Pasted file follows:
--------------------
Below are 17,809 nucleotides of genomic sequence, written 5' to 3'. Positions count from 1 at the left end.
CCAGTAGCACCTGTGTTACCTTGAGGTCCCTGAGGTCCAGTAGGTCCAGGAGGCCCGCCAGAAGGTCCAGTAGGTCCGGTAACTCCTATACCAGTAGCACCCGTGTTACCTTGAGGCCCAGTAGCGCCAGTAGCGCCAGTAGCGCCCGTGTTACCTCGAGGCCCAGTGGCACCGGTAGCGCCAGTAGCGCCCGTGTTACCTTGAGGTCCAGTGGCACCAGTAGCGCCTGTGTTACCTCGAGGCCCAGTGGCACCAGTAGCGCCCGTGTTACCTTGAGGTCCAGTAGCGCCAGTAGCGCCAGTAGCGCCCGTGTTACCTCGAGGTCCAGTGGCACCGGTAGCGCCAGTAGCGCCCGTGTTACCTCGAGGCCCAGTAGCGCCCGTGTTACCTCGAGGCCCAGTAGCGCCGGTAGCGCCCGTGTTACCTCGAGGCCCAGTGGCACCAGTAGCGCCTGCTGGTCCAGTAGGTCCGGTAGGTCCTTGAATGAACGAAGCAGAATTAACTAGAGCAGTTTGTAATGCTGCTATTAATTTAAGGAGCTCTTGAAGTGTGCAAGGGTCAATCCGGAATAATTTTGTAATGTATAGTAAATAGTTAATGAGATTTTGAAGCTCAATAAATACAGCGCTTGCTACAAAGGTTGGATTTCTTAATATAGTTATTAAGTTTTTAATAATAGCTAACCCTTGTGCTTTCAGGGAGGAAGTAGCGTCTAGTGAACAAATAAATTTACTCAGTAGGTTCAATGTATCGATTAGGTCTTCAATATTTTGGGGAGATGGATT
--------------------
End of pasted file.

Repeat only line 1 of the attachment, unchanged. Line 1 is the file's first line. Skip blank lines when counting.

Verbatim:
Below are 17,809 nucleotides of genomic sequence, written 5' to 3'. Positions count from 1 at the left end.